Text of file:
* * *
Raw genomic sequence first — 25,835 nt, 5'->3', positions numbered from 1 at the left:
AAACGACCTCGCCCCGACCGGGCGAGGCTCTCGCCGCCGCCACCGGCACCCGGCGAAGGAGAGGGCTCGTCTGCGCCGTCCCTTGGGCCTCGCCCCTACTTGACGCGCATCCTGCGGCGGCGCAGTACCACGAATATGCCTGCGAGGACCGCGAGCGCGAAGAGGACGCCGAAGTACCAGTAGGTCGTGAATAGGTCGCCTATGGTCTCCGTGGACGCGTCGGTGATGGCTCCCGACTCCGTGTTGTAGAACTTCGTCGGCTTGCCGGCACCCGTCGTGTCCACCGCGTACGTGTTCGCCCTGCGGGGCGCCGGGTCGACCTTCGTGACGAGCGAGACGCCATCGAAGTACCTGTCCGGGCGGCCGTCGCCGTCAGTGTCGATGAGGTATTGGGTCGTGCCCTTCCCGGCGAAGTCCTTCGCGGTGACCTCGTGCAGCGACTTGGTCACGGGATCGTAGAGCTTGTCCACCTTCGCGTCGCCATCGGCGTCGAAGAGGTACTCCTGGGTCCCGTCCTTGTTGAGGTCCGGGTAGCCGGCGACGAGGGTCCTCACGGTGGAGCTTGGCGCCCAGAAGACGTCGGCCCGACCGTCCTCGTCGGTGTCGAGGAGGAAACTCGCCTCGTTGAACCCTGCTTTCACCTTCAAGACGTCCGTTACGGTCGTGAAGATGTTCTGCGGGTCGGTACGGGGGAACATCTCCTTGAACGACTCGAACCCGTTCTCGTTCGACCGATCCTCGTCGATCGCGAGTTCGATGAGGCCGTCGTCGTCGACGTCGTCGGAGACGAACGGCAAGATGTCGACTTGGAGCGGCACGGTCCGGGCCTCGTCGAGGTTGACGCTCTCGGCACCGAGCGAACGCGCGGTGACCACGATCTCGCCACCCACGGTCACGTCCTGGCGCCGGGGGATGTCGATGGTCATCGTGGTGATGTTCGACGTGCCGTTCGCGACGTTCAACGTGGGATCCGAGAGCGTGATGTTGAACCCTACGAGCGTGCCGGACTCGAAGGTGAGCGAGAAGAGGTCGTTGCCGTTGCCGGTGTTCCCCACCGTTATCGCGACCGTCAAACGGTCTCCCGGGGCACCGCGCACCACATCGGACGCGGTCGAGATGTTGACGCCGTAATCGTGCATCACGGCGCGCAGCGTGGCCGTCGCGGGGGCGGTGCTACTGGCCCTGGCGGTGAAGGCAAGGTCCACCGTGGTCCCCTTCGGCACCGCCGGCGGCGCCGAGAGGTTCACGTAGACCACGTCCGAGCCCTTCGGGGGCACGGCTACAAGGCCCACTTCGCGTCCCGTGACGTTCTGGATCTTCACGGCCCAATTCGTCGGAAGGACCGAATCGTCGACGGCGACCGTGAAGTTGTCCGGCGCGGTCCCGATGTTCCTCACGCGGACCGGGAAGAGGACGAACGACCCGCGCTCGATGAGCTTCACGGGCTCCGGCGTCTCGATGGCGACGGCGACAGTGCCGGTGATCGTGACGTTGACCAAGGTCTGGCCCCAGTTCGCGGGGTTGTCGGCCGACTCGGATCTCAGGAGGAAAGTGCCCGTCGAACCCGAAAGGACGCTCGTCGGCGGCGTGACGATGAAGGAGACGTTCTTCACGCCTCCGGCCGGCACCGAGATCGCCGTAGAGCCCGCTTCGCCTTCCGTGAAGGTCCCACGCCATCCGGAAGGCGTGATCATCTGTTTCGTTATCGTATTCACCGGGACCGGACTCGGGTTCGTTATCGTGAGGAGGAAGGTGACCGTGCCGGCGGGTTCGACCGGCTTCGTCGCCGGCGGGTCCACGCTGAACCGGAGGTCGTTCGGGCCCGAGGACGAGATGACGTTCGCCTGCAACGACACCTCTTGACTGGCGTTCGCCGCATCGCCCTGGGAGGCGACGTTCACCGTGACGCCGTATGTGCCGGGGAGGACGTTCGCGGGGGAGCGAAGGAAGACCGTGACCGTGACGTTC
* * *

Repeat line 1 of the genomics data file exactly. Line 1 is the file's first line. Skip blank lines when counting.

Raw genomic sequence first — 25,835 nt, 5'->3', positions numbered from 1 at the left: